Consent, Exploitation and Purpose
The main distinction in the definitions by the protocols is the role that consent plays in trafficking and smuggling. There is a consensus among scholars that trafficking involves severe exploitation of victims that do not consent to the exploitation (Salt 2000). Examples of exploitation purposes consist of prostitution, forced labour, slavery, child trafficking and removal of organs. In contrast, victims of smuggling may have initially consented to the facilitation of illegal border crossing but may not have consented to being exploited (UNODC 2014). Shelly (2014) argues that the difference between the two is whether the migrants are willing participants or unwilling. Kyle and Koslowski (2011) argue against this and assert that there is no clear line between trafficking and smuggling. Similarly, Tamuray’s (2007) evaluation of the effect of migrant’s exploitation by smugglers also does not provide a clear-cut distinction as consent is nullified when an individual becomes situated in an exploitive environment. This is the same for victims of trafficking who consented to working initially, but they then found themselves having been deceived and subject to exploitation. This was the case in S vs Emmanuel Uche Odii and Others, where two females were deceived by traffickers who offered the females paid domestic work to later finding themselves subject to sexual exploitation (UNODC).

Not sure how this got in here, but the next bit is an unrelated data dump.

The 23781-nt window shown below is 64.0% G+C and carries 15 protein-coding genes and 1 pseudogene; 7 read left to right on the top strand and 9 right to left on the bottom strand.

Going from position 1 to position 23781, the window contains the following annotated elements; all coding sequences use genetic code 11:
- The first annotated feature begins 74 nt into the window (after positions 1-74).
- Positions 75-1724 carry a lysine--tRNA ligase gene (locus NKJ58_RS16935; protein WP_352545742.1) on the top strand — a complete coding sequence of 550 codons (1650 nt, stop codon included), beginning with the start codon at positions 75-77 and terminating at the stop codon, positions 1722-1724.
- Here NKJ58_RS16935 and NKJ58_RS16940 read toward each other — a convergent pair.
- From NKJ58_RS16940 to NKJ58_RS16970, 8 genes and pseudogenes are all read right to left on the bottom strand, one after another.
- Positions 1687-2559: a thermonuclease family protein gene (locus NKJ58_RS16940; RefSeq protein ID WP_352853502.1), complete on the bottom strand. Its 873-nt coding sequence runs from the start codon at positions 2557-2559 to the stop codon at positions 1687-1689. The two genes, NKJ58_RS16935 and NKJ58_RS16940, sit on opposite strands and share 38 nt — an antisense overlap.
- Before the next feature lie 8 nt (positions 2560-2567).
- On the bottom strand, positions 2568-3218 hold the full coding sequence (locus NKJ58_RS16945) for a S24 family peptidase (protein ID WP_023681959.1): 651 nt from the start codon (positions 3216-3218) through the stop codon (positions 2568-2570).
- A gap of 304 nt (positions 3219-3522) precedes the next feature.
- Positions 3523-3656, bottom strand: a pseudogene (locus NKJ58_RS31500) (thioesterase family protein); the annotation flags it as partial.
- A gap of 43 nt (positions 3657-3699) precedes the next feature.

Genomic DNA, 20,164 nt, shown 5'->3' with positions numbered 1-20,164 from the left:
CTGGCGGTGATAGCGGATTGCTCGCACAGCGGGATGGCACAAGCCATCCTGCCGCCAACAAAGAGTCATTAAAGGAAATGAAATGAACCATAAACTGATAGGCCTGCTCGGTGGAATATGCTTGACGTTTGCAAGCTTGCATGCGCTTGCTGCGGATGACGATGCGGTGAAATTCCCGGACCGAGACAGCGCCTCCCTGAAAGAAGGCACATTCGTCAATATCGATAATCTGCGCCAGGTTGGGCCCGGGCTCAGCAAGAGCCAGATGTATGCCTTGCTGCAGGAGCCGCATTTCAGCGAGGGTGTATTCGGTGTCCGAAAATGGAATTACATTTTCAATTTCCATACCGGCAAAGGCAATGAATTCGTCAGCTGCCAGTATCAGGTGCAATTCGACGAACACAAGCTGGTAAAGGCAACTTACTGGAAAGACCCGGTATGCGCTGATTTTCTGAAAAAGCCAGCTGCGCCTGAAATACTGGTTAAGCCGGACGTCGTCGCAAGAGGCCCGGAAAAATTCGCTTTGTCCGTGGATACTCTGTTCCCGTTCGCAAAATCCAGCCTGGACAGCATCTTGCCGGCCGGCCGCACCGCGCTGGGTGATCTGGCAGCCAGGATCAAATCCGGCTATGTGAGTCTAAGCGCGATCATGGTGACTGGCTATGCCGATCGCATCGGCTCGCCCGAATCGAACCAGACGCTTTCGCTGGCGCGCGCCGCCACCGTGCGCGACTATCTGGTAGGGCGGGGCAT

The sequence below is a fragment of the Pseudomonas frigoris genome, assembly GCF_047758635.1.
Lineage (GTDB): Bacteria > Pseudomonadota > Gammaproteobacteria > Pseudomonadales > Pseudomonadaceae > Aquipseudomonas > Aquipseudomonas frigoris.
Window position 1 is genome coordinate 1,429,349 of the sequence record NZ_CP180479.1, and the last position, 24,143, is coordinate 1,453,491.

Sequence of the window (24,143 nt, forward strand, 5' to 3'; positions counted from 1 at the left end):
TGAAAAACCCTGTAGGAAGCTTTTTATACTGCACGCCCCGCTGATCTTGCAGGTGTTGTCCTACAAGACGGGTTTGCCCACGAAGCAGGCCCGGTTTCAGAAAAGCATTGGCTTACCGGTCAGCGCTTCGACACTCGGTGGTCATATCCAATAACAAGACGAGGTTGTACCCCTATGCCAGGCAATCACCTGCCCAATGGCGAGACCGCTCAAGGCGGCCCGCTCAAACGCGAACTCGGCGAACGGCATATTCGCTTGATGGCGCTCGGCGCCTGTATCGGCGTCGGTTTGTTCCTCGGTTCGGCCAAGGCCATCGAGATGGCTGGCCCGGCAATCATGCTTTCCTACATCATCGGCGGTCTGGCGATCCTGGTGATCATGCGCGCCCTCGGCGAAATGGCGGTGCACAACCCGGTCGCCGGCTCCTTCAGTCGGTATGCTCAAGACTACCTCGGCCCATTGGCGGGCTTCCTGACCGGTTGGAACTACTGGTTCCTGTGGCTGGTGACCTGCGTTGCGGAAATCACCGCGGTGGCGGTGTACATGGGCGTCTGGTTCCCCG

Often if the victims have consented to being smuggled, smuggling is then understood as an agreement and transaction between the smuggler and the migrant (Triandafyllidou 2012). The purpose of trafficking is for exploitation compared to smuggling, which is often a short-term agreement between the smuggler and migrant for the purpose of illegal entry and financial gain. In short, the economic paradigm of the smuggling of migrants is a business driven by financial motivation. However, both trafficking and smuggling are seen to be businesses driven by monetary gain although the profit for trafficking comes from the sales those trafficked and not from the movement of which that is the profit for smuggling (Gallagher 2001).